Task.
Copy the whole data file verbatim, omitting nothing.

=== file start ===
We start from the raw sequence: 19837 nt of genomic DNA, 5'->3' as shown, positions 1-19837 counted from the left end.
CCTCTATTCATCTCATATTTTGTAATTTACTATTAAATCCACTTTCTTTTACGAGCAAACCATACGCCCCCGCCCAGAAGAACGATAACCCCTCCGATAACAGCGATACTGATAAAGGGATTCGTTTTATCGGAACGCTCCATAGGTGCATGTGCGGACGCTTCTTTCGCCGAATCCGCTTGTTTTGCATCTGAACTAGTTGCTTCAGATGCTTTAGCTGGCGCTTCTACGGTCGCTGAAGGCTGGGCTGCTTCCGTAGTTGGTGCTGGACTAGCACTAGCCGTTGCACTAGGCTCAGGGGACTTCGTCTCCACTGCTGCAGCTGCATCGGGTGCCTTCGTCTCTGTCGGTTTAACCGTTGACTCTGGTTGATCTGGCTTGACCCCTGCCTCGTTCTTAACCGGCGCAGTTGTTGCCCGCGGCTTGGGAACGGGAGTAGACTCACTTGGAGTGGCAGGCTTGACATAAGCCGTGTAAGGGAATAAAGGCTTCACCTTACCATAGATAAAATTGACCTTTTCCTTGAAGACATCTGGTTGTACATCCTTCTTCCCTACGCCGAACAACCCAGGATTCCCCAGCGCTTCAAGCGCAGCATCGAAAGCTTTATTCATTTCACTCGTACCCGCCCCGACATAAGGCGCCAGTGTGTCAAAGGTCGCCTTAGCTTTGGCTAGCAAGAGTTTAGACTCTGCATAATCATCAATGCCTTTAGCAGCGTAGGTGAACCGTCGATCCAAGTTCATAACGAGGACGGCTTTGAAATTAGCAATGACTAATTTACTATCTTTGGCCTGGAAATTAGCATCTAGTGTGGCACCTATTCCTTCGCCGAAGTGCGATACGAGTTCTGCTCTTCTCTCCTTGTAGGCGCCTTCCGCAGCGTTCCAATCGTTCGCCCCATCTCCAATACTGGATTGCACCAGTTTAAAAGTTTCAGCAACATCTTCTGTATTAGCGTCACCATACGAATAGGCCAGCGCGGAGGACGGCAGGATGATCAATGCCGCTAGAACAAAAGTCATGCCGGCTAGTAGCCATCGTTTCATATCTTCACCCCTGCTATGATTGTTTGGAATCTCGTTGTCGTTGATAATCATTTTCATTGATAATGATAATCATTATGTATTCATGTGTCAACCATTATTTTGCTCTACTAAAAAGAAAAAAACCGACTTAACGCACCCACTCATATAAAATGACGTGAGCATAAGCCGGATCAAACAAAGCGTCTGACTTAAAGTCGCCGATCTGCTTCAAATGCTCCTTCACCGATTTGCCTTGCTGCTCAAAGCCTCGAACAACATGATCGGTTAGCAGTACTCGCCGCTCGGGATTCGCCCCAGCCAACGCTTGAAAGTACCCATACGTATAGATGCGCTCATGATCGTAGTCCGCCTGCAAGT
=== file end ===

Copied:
We start from the raw sequence: 19837 nt of genomic DNA, 5'->3' as shown, positions 1-19837 counted from the left end.
CCTCTATTCATCTCATATTTTGTAATTTACTATTAAATCCACTTTCTTTTACGAGCAAACCATACGCCCCCGCCCAGAAGAACGATAACCCCTCCGATAACAGCGATACTGATAAAGGGATTCGTTTTATCGGAACGCTCCATAGGTGCATGTGCGGACGCTTCTTTCGCCGAATCCGCTTGTTTTGCATCTGAACTAGTTGCTTCAGATGCTTTAGCTGGCGCTTCTACGGTCGCTGAAGGCTGGGCTGCTTCCGTAGTTGGTGCTGGACTAGCACTAGCCGTTGCACTAGGCTCAGGGGACTTCGTCTCCACTGCTGCAGCTGCATCGGGTGCCTTCGTCTCTGTCGGTTTAACCGTTGACTCTGGTTGATCTGGCTTGACCCCTGCCTCGTTCTTAACCGGCGCAGTTGTTGCCCGCGGCTTGGGAACGGGAGTAGACTCACTTGGAGTGGCAGGCTTGACATAAGCCGTGTAAGGGAATAAAGGCTTCACCTTACCATAGATAAAATTGACCTTTTCCTTGAAGACATCTGGTTGTACATCCTTCTTCCCTACGCCGAACAACCCAGGATTCCCCAGCGCTTCAAGCGCAGCATCGAAAGCTTTATTCATTTCACTCGTACCCGCCCCGACATAAGGCGCCAGTGTGTCAAAGGTCGCCTTAGCTTTGGCTAGCAAGAGTTTAGACTCTGCATAATCATCAATGCCTTTAGCAGCGTAGGTGAACCGTCGATCCAAGTTCATAACGAGGACGGCTTTGAAATTAGCAATGACTAATTTACTATCTTTGGCCTGGAAATTAGCATCTAGTGTGGCACCTATTCCTTCGCCGAAGTGCGATACGAGTTCTGCTCTTCTCTCCTTGTAGGCGCCTTCCGCAGCGTTCCAATCGTTCGCCCCATCTCCAATACTGGATTGCACCAGTTTAAAAGTTTCAGCAACATCTTCTGTATTAGCGTCACCATACGAATAGGCCAGCGCGGAGGACGGCAGGATGATCAATGCCGCTAGAACAAAAGTCATGCCGGCTAGTAGCCATCGTTTCATATCTTCACCCCTGCTATGATTGTTTGGAATCTCGTTGTCGTTGATAATCATTTTCATTGATAATGATAATCATTATGTATTCATGTGTCAACCATTATTTTGCTCTACTAAAAAGAAAAAAACCGACTTAACGCACCCACTCATATAAAATGACGTGAGCATAAGCCGGATCAAACAAAGCGTCTGACTTAAAGTCGCCGATCTGCTTCAAATGCTCCTTCACCGATTTGCCTTGCTGCTCAAAGCCTCGAACAACATGATCGGTTAGCAGTACTCGCCGCTCGGGATTCGCCCCAGCCAACGCTTGAAAGTACCCATACGTATAGATGCGCTCATGATCGTAGTCCGCCTGCAAGT